Some married couples in Stamford choose to establish a business together as co-owners. While their entrepreneurial spirit might make their business a success, some may find that their marriage isn't as strong. When a couple co-owns a business, and decides to divorce, they will have to decide what to do with their business moving forward.
First, it is important to understand that when it comes to asset division in a divorce, Connecticut is an "equitable distribution" state. This means that marital property will be divided in a manner that is fair, even if it doesn't result in an exact 50/50 split. If a couple forms a business together while married, then that business might be considered marital property, and if so, will be subject to division.
One option that might work for some couples who are splitting on amicable terms is to continue co-owning the business. Not every divorce is acrimonious, and some spouses may find that despite their divorce they can still cooperate enough to continue to run their business together. Some advantages to this is that each spouse keeps their interest in the business and a business valuation and buy-out is not necessary since the asset isn't being awarded to one party or the other.
However, what may be more common is for the business to be included in the marital estate, with one party being awarded it during the property division process. If that is the case, in general the party retaining the business will have to buy out their ex's share of the business or exchange other valuable assets for it. In this situation, a business valuation is necessary, as a business is often one of a couple's most valuable assets.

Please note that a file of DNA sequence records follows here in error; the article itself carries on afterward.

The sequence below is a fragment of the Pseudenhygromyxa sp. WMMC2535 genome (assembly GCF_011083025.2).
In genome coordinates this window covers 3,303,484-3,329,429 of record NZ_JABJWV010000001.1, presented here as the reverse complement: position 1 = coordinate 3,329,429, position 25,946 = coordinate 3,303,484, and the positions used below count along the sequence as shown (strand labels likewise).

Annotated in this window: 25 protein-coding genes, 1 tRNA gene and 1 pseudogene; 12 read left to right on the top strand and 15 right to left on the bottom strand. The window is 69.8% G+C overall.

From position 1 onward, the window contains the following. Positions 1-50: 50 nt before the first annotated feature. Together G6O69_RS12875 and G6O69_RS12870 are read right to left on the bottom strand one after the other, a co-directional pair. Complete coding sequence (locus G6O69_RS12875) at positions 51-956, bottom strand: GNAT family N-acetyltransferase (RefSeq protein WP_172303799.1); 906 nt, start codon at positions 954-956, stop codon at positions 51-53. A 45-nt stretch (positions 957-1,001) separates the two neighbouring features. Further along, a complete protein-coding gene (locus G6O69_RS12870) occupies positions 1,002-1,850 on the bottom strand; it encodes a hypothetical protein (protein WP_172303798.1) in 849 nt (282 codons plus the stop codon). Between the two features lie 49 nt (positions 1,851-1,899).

Finally, if neither party wants to keep running the business post-divorce, they may choose to sell it and split the proceeds. A business appraisal will need to be performed, so an appropriate sale price can be agreed upon. Keep in mind that until the business sells, each party will have to continue operating the business together.
These are some general options when it comes to the family business and a high-asset divorce. What options are available to you will depend on the specific facts of your case. To better understand property division in a high-asset divorce, it can help to seek professional legal guidance.